Sam:
The entire energy is just different. It's like the athletic event of the year, everybody's tuning into watch it. Especially the first one, the 49ers were in it and to see your team in the Super Bowl is something totally different. The atmosphere, the halftime concert, all of it is just, it's incredible.

Superintendent:
You talked about being on Good Morning America. They actually surprised you with something on that show. Tell everyone what that was.

Sam:
Yeah. So I think it was my second time being on Good Morning America.  I was in New York and they had this little box that was underneath a curtain and then they pulled it away and I was being held up, and then there was a Wheaties box with my face on it. That was such a cool thing for a little nine year old me to see.

Superintendent:
How many boxes of Wheaties with Sam Gordon on the front do you have? I would have a case of them, I think.

Sam:
I think I've got one. My grandma's got one and I'm not sure where the other ones went, but we definitely have a bunch of flat copies of the Wheaties posters.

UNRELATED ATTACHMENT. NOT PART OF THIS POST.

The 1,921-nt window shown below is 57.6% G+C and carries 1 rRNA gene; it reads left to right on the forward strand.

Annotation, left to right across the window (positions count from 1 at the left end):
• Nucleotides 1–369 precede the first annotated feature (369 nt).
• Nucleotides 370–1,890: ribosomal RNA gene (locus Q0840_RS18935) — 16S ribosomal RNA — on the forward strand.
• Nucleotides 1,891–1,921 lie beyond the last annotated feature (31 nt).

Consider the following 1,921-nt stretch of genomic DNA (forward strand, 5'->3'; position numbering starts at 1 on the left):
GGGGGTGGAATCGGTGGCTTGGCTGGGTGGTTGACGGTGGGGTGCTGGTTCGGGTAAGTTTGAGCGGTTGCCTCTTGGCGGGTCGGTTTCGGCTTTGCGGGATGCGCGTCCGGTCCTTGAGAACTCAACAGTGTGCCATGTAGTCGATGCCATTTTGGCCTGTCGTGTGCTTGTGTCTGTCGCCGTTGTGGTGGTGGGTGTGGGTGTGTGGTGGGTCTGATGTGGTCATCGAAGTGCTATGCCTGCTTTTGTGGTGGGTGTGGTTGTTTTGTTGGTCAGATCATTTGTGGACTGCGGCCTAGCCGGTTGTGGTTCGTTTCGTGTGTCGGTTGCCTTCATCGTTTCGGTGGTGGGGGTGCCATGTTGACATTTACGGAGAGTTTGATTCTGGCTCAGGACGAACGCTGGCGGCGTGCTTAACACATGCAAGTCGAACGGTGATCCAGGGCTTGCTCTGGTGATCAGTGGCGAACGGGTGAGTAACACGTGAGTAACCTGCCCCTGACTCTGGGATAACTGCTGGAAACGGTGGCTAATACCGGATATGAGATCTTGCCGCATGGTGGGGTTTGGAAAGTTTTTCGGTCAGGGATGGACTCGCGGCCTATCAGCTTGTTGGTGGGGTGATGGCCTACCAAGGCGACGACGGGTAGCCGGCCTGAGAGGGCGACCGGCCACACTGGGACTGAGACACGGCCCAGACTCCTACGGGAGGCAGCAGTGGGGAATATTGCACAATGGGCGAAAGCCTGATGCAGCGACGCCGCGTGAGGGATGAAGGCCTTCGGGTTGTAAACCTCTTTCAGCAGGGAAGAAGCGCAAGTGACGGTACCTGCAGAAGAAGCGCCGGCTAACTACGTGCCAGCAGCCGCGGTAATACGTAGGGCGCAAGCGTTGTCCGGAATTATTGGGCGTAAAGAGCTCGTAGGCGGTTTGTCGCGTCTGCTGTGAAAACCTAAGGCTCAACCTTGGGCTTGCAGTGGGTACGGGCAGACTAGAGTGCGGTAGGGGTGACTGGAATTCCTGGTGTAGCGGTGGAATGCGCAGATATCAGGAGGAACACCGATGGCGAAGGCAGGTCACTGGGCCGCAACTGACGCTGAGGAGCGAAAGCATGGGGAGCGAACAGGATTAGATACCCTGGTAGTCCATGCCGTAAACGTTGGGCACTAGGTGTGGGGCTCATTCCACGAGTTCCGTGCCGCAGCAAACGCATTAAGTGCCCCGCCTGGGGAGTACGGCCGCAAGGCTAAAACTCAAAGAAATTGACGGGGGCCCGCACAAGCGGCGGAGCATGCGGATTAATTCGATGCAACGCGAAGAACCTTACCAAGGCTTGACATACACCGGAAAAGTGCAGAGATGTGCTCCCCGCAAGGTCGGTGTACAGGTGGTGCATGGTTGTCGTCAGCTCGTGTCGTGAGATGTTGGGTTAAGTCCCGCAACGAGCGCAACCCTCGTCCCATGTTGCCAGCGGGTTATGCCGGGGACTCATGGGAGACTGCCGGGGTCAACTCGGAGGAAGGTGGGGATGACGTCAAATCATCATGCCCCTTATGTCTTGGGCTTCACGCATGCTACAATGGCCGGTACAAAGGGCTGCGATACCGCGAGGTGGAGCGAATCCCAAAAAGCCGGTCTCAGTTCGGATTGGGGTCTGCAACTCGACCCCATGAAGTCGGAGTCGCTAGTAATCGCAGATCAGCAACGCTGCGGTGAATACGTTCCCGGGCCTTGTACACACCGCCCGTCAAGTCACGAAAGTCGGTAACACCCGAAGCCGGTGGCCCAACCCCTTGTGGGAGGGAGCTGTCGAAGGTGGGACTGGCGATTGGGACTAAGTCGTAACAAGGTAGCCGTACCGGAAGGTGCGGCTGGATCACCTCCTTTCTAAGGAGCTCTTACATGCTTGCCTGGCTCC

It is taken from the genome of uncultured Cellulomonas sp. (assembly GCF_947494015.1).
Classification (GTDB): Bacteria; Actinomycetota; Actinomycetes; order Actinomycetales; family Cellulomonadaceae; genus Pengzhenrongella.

Superintendent:
That's pretty amazing. Is Wheaties now your favorite cereal?

Sam:
It has been for a long time. What is your favorite?

Superintendent:
Favorite cereal?  Captain Crunch. Wheaties, it's been a long time, but maybe I need to revisit that. Were you playing soccer the whole time that you were playing football as well?

Sam:
Yeah, so soccer has always been a big thing for me and I want to play it in college. And football is something different because of the adrenaline and it's just an entire different sport, but I love them both.

Superintendent:
So what's next for you? You've a senior at Herriman High School. Where do you hope to go to school? What do you hope to play? What's next?